DEKALB COUNTY, Ala. (WHNT) — Over 40 years after the horrific murder of a 13-year-old girl in DeKalb County, one of her convicted murderers was denied parole on May 25, 2023.
Cassie Millican, Lisa’s sister-in-law, confirmed with News 19 that the Alabama Board of Pardons & Parole took less than three minutes to deny her chance at early release.
Judith Ann Neelley had an opportunity for early release after spending just over 24 years in prison since she was convicted and sentenced to life for the murder of Lisa Ann Millican but the teen’s family asked the public to tell the parole board not to do that.
Cassie described the teenager, saying she loved music.
“She would play “The Queen of Hearts” on repeat – to the point of where they put her player on the outside of the house,” Cassie recalled. “She told her aunt she wanted to be a doctor…when her first sister was born, my mother-in-law said she thought that was her baby. She loved “mommying” her siblings.”
Cassie said even though she could be extremely nurturing, she could hold her own with her cousins, all boys, as the “tomboy” in her came out as they all wrestled.
Lisa was from Cedartown, Georgia and was abducted by Alvin and Judith Neelley from the Riverbend Mall in Rome, Georgia on September 25, 1982. The couple drove her to a hotel in Franklin, Ga., where she was raped and made to sleep nude on the floor.
According to the Times-Journal, Judith later testified that she and her husband had been combing the streets for a week trying to pick up a young girl when she picked Millican.
Throughout her time in captivity with the Neelleys, the DeKalb County paper said Lisa was molested by both of them, adding that Judith even injected her with Drano.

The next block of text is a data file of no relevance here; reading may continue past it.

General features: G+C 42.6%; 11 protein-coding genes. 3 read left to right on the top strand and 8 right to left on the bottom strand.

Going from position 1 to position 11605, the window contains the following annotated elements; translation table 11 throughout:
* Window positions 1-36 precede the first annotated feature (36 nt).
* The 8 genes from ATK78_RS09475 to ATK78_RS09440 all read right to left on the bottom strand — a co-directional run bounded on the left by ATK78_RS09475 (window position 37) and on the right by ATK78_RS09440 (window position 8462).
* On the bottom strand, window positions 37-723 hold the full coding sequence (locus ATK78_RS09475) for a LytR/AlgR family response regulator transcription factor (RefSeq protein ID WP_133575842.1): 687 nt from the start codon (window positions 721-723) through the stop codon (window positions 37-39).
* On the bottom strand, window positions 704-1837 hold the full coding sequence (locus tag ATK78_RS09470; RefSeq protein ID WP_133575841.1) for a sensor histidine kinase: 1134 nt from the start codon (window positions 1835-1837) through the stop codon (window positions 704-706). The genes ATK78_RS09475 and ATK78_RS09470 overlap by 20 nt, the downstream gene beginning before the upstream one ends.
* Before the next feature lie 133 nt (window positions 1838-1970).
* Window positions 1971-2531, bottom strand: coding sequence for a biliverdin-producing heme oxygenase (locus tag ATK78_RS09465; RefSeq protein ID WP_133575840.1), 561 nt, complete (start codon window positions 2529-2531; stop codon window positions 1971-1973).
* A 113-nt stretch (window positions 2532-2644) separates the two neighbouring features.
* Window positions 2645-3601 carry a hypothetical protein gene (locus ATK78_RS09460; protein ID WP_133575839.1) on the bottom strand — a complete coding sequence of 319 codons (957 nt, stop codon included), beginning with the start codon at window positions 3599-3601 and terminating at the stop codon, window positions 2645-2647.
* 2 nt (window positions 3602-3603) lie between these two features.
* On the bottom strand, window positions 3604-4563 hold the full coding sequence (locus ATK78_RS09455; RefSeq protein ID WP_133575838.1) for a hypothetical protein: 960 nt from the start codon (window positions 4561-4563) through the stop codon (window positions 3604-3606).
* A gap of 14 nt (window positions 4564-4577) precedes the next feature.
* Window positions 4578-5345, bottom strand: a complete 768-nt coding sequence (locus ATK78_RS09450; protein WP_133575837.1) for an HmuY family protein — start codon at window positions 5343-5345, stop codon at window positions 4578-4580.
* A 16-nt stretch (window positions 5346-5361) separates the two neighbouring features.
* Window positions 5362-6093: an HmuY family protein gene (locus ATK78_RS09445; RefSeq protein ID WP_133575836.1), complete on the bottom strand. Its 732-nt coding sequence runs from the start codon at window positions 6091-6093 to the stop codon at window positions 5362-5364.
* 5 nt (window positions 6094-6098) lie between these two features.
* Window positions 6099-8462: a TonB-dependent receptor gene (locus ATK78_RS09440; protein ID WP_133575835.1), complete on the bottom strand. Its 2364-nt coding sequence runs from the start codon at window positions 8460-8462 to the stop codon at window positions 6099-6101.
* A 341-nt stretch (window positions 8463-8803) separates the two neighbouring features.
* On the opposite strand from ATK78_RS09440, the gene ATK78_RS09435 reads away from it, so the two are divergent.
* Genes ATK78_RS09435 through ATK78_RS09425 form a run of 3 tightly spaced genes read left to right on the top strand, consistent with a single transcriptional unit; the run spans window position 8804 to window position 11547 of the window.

The morning after abducting Lisa, the Neelleys picked up their two-year-old twins (Judith was pregnant with their third) before driving to the Five Points Inn in Scottsboro. Over the next two days, when Alvin wasn’t repeatedly raping Lisa, Judith was beating her. Otherwise, the 13-year-old was handcuffed and forced to stay in the bathroom.
According to the Times-Journal, the Neelleys left to find a secluded area to kill and dump Lisa before ending up at Little River Canyon in Fort Payne.
“Judith walked the girl to the cliff and in a span of about 30 torturous minutes, injected her a total of six times with caustic drain cleaner while she begged for her life,” the paper wrote. Judith a teenager herself at the time, “grew tired of the drain cleaner’s slow effect, so she shot the child in the back and pushed her body over the edge. The Neeleys then drove to Gadsden to sit down for breakfast.”
Lisa would not be the couple’s last murder, however. In 1983, Judith pleaded guilty in a Georgia courtroom to kidnapping and murdering 23-year-old Janice Chatman, along with shooting Chatman’s fiance John Hancock in early October 1982.
Neelley was sentenced to life in exchange for testifying against her husband, who was also on trial for Chatman’s murder. Because of her plea and sentence agreement, if Neelley were ever released in Alabama, she would immediately be transferred to Georgia to carry out that sentence.
However, even Georgia authorities disagree with her parole, sharing this letter with the ABPP:
Clayton M. Fuller, the District Attorney in Lookout Mountain, Georgia, posted a video statement opposing Neelley’s parole.
“I wanted to take a moment to ensure the citizens of the Lookout Mountain Judicial Circuit, that in partnership with the Chattooga County Sheriff’s Office…that we are vehemently opposing Judith Ann Neelley being paroled by the State of Alabama,” Fuller said.
Alvin Neelley, to avoid the death penalty, pleaded guilty to murder and aggravated assault in Georgia. He was never tried for Lisa’s murder. He was sentenced to life but died in the Bostick State Prison while serving that sentence in 2005.
Though sentenced at 18 years old to death by the electric chair for the kidnapping, torture, rape and murder of Lisa Millican in 1983, former Gov. Fob James commuted Neelley’s life sentence in 1999, just days before she was set to be executed.
The move made Neelley eligible for parole, which was denied in less than one minute in 2018.
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If you want to have a say in keeping Judith Neelley from ever having an early release, Cassie said anyone can write letters to the ABPP at the address below, and let them know that you disagree with her release:
Alabama Bureau of Pardons & Paroles
ATTN: Victim Services
100 Capitol Commerce Boulevard, Suite 310
Montgomery, AL. 36117
You can also send an email to the board here and include Judith Neelley’s inmate #00202618. There is no deadline to send letters, as Cassie said they will still go into Judith’s permanent file.